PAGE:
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BEHAVIORAL HEALTH CLINIC: A life changing service

When Lucas was just five, his Kindergarten teacher approached me after three months of school and suggested my son might benefit from a behavior assessment due to his high energy level and lack of focus in the classroom. After a couple of evaluations with a pediatrician and a child psychologist, there it was, the acronyms that I had often read about -- ADHD (Attention Deficit Hyperactivity Disorder). The pediatrician made a few recommendations, but as parents we were lost not knowing where to begin to be able to help our son. We noticed Lucas had some difficulty keeping friends because he often said things that were hurtful, or he was too loud and intense. I felt frustrated. Soon I learned that the ADHD journey is a trial-and-error process because each child responds differently to treatments. For 3 years my husband and I read books about ADHD, talked with other parents facing similar journeys, researched published papers about ADHD treatments and tried a few of them without much success. Meanwhile, Lucas started taking medication, which has helped him focus and to be less active during the school hours. However, the medicine is not the solution, it is only one element of the treatment. Like for anything related to a child, the real work starts at home with the parents/care givers, who cannot do it alone.  The biggest life-changing option that has helped our family unit considerably is the Boys Town Behavior Health Clinic. Dr. Ryan Eagan, our child psychologist, has been an amazing resource to learn about parenting skills and how to implement them in an effective way to support our son's development and behavior health, and above all to help our family create healthy routines. While the ADHD diagnosis is related to our youngest son, his behavior affects our whole family dynamics, and we all need to be aware of our actions to keep helping Lucas. I am grateful for Dr. Eagan's assistance in figuring out behavior problems and for his guidance to help us avoid and/or cope with them in the future.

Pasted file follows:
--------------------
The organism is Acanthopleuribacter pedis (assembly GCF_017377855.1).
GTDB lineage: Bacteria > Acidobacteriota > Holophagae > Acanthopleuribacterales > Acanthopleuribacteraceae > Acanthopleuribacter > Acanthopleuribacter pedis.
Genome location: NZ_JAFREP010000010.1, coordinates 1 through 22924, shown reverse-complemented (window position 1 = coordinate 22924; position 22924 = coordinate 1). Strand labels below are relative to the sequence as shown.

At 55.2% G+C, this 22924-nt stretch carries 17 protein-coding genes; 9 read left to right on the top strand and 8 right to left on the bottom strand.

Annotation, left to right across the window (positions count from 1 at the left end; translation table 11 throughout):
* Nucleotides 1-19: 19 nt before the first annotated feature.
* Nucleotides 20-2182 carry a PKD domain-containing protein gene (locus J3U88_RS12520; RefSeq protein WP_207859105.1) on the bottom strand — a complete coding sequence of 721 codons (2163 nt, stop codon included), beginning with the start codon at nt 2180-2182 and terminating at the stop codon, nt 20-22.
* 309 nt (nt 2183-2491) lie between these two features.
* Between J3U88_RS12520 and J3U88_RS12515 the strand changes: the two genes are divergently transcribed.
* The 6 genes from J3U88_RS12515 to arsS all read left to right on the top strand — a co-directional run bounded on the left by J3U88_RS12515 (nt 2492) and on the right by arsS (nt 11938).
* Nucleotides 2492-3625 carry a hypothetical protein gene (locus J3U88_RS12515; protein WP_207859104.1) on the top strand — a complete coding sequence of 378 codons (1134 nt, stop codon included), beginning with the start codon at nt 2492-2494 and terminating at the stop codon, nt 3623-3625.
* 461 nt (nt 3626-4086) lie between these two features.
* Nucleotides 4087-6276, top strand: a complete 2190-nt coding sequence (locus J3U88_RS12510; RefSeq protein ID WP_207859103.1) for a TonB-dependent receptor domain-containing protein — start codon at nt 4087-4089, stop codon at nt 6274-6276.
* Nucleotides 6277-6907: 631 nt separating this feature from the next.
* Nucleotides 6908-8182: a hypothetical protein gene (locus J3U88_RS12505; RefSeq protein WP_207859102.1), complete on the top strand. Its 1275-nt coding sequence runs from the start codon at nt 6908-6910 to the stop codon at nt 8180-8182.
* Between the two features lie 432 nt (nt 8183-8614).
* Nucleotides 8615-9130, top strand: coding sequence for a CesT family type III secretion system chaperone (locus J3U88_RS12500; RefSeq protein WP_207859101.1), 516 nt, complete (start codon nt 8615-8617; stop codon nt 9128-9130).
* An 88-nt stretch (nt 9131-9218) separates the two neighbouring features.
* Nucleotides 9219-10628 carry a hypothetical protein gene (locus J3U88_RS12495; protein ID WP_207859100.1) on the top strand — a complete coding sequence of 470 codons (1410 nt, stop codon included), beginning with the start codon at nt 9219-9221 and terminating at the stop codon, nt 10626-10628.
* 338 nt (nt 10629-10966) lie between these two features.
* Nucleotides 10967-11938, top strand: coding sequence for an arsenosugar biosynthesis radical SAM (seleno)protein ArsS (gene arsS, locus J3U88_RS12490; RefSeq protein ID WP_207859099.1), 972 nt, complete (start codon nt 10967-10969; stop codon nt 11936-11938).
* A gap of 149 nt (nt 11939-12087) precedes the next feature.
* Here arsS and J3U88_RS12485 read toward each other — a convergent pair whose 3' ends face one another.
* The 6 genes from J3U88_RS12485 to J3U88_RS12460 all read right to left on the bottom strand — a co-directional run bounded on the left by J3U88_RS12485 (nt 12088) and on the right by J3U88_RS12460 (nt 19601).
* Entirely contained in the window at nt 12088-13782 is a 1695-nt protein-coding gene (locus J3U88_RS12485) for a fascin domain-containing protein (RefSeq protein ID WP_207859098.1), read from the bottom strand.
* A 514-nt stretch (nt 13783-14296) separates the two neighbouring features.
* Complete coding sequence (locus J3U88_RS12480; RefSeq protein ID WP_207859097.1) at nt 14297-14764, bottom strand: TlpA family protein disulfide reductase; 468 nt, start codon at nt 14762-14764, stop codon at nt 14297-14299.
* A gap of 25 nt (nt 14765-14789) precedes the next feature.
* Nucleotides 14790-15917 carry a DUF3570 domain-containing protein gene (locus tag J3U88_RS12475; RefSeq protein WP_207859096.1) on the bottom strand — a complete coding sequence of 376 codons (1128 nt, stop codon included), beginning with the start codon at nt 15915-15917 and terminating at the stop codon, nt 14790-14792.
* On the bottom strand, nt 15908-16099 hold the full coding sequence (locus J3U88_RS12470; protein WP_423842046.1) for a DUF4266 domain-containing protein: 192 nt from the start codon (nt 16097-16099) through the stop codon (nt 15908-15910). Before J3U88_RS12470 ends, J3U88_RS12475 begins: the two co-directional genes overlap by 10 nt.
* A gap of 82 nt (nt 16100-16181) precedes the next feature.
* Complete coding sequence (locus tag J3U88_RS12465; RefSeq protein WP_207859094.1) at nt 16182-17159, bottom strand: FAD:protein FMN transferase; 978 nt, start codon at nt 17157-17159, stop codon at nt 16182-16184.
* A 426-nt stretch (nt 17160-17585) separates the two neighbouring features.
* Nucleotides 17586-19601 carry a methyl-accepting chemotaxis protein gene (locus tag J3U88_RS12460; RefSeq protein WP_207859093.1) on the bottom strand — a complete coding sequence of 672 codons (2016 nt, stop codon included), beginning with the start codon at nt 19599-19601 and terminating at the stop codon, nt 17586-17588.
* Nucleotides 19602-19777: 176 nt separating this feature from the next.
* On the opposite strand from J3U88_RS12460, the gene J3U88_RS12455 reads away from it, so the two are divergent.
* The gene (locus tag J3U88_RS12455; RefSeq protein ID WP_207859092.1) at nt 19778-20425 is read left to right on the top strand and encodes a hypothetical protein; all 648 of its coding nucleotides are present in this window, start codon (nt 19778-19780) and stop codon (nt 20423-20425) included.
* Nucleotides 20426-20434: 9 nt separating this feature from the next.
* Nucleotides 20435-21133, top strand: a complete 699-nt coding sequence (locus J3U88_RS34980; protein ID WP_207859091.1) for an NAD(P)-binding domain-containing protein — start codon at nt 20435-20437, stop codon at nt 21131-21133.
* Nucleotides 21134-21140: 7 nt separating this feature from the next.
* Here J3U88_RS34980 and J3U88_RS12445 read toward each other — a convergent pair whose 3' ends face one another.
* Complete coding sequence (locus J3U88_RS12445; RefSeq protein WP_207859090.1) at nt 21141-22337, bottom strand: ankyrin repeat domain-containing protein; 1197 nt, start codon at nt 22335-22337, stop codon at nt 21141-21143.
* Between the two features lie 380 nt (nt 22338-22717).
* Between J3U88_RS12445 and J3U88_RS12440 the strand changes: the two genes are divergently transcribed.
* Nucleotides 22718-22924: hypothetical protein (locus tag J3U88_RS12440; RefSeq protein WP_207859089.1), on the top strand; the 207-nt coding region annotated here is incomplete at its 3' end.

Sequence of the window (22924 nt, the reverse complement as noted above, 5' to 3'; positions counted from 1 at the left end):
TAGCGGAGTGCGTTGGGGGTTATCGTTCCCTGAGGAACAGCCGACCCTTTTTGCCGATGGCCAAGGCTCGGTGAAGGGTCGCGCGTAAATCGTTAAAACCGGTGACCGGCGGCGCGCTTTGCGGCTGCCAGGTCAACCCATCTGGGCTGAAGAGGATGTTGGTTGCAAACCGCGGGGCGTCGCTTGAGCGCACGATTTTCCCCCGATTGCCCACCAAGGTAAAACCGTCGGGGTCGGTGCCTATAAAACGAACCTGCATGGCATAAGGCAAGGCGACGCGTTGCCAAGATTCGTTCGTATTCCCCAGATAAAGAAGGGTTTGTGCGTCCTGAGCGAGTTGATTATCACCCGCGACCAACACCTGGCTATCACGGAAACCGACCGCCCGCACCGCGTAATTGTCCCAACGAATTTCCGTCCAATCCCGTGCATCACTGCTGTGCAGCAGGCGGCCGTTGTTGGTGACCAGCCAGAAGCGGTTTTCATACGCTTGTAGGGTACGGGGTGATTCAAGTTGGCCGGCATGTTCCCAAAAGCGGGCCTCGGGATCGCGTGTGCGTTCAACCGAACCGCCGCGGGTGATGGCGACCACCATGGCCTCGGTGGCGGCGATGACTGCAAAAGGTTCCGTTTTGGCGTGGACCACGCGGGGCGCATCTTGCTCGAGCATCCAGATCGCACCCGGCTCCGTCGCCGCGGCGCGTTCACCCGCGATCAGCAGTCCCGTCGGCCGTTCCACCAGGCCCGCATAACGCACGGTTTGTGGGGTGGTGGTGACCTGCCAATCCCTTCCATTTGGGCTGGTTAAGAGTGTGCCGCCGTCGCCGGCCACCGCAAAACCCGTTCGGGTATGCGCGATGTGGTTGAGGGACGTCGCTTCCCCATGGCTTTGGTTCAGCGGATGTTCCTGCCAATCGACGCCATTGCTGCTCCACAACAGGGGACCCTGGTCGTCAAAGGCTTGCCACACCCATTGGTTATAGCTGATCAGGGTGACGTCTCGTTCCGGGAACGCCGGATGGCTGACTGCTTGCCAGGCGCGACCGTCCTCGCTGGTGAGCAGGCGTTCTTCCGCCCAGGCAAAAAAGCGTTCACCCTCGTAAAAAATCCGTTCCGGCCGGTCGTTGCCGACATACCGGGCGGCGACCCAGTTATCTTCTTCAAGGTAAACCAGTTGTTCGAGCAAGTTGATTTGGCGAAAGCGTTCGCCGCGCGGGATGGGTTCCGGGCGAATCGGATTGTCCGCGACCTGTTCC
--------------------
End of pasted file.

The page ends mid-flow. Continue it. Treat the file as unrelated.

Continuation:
(This story was written by a mom whose son's name has been changed for privacy reasons.)​